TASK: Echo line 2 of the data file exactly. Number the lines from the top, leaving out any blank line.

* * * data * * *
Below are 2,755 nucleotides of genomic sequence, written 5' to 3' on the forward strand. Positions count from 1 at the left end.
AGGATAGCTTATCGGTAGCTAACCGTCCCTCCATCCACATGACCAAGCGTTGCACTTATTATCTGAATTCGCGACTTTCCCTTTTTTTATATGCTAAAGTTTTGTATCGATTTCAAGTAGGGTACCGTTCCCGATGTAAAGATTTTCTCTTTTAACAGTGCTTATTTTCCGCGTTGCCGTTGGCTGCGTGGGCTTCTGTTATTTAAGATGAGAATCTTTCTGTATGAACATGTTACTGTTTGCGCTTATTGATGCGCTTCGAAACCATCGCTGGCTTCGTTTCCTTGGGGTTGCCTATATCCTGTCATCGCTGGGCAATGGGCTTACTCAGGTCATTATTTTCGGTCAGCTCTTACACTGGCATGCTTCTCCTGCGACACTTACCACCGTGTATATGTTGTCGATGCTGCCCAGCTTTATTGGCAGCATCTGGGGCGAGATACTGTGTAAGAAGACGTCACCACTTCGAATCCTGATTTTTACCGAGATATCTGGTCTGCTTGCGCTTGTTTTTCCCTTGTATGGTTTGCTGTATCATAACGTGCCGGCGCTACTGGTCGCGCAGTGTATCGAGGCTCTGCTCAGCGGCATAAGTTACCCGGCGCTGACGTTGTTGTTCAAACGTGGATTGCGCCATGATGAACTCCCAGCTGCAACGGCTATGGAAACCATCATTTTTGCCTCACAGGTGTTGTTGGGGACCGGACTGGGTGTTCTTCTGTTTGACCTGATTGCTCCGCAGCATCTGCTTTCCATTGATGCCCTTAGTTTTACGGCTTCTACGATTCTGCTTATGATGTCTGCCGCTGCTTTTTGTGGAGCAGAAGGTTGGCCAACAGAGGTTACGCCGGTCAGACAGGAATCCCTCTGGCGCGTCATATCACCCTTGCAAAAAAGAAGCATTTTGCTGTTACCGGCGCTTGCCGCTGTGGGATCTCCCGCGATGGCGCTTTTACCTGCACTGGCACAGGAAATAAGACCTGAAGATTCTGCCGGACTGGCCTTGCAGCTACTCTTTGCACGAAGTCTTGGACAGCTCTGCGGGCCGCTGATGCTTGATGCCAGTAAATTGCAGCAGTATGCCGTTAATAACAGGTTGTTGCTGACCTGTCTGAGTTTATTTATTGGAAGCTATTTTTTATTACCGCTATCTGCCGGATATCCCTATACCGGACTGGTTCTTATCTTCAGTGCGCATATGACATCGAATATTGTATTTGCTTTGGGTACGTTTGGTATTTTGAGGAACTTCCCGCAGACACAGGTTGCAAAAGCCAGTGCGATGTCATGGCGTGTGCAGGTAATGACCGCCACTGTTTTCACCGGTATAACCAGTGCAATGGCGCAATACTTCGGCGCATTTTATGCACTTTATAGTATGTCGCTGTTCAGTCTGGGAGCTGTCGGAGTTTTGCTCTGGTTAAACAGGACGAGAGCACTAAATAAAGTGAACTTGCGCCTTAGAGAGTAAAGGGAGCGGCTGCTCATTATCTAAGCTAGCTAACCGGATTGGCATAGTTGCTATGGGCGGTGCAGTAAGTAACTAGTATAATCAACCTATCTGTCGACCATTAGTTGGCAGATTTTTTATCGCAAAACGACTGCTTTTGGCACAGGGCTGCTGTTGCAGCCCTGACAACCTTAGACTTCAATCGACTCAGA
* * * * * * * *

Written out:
AGGATAGCTTATCGGTAGCTAACCGTCCCTCCATCCACATGACCAAGCGTTGCACTTATTATCTGAATTCGCGACTTTCCCTTTTTTTATATGCTAAAGTTTTGTATCGATTTCAAGTAGGGTACCGTTCCCGATGTAAAGATTTTCTCTTTTAACAGTGCTTATTTTCCGCGTTGCCGTTGGCTGCGTGGGCTTCTGTTATTTAAGATGAGAATCTTTCTGTATGAACATGTTACTGTTTGCGCTTATTGATGCGCTTCGAAACCATCGCTGGCTTCGTTTCCTTGGGGTTGCCTATATCCTGTCATCGCTGGGCAATGGGCTTACTCAGGTCATTATTTTCGGTCAGCTCTTACACTGGCATGCTTCTCCTGCGACACTTACCACCGTGTATATGTTGTCGATGCTGCCCAGCTTTATTGGCAGCATCTGGGGCGAGATACTGTGTAAGAAGACGTCACCACTTCGAATCCTGATTTTTACCGAGATATCTGGTCTGCTTGCGCTTGTTTTTCCCTTGTATGGTTTGCTGTATCATAACGTGCCGGCGCTACTGGTCGCGCAGTGTATCGAGGCTCTGCTCAGCGGCATAAGTTACCCGGCGCTGACGTTGTTGTTCAAACGTGGATTGCGCCATGATGAACTCCCAGCTGCAACGGCTATGGAAACCATCATTTTTGCCTCACAGGTGTTGTTGGGGACCGGACTGGGTGTTCTTCTGTTTGACCTGATTGCTCCGCAGCATCTGCTTTCCATTGATGCCCTTAGTTTTACGGCTTCTACGATTCTGCTTATGATGTCTGCCGCTGCTTTTTGTGGAGCAGAAGGTTGGCCAACAGAGGTTACGCCGGTCAGACAGGAATCCCTCTGGCGCGTCATATCACCCTTGCAAAAAAGAAGCATTTTGCTGTTACCGGCGCTTGCCGCTGTGGGATCTCCCGCGATGGCGCTTTTACCTGCACTGGCACAGGAAATAAGACCTGAAGATTCTGCCGGACTGGCCTTGCAGCTACTCTTTGCACGAAGTCTTGGACAGCTCTGCGGGCCGCTGATGCTTGATGCCAGTAAATTGCAGCAGTATGCCGTTAATAACAGGTTGTTGCTGACCTGTCTGAGTTTATTTATTGGAAGCTATTTTTTATTACCGCTATCTGCCGGATATCCCTATACCGGACTGGTTCTTATCTTCAGTGCGCATATGACATCGAATATTGTATTTGCTTTGGGTACGTTTGGTATTTTGAGGAACTTCCCGCAGACACAGGTTGCAAAAGCCAGTGCGATGTCATGGCGTGTGCAGGTAATGACCGCCACTGTTTTCACCGGTATAACCAGTGCAATGGCGCAATACTTCGGCGCATTTTATGCACTTTATAGTATGTCGCTGTTCAGTCTGGGAGCTGTCGGAGTTTTGCTCTGGTTAAACAGGACGAGAGCACTAAATAAAGTGAACTTGCGCCTTAGAGAGTAAAGGGAGCGGCTGCTCATTATCTAAGCTAGCTAACCGGATTGGCATAGTTGCTATGGGCGGTGCAGTAAGTAACTAGTATAATCAACCTATCTGTCGACCATTAGTTGGCAGATTTTTTATCGCAAAACGACTGCTTTTGGCACAGGGCTGCTGTTGCAGCCCTGACAACCTTAGACTTCAATCGACTCAGA